Abstract

The spectral behavior of gypsum dehydration in the visible to near-infrared (350–2500 nm) wavelength range was investigated by partially dehydrating the four main habits of gypsum (alabaster, satin spar, selenite, and massive) to form bassanite. Powdered samples of gypsum dehydrated at 100–115 °C and hand samples dehydrated at 115–130 °C, coinciding with a peak in mass (water) loss in the samples. As gypsum dehydrates, its characteristic H2O absorption bands at 1443 and 1945 nm shift to shorter wavelengths. Band depths and widths of absorptions at ~1200, 1400–1600, 1750, 1945, 2100–2200, and ~2400 nm all decrease with increasing temperature. The samples also underwent visible changes upon dehydration, both at the macroscopic and microscopic level, becoming very friable with an increase in fine grains. No consistent relationship was observed between dehydration temperature and grain size or habit. The samples were monitored for up to 20 months after dehydration, during which time none rehydrated to form gypsum. While the transition from gypsum to bassanite is very abrupt, bassanite does not readily rehydrate to form gypsum again in ambient conditions, and therefore may not be as unstable as previously thought by terrestrial occurrences of bassanite being predominantly restricted to hyperarid climates.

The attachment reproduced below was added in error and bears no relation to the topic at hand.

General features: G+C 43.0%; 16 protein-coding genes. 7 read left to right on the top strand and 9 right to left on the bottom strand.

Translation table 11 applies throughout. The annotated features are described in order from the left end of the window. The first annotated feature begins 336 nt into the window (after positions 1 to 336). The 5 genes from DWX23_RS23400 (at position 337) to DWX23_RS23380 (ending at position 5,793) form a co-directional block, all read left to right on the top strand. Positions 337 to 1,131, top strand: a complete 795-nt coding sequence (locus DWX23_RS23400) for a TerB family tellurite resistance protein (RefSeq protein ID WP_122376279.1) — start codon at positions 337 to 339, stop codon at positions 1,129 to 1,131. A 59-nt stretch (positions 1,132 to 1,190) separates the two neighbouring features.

You do not currently have access to this article.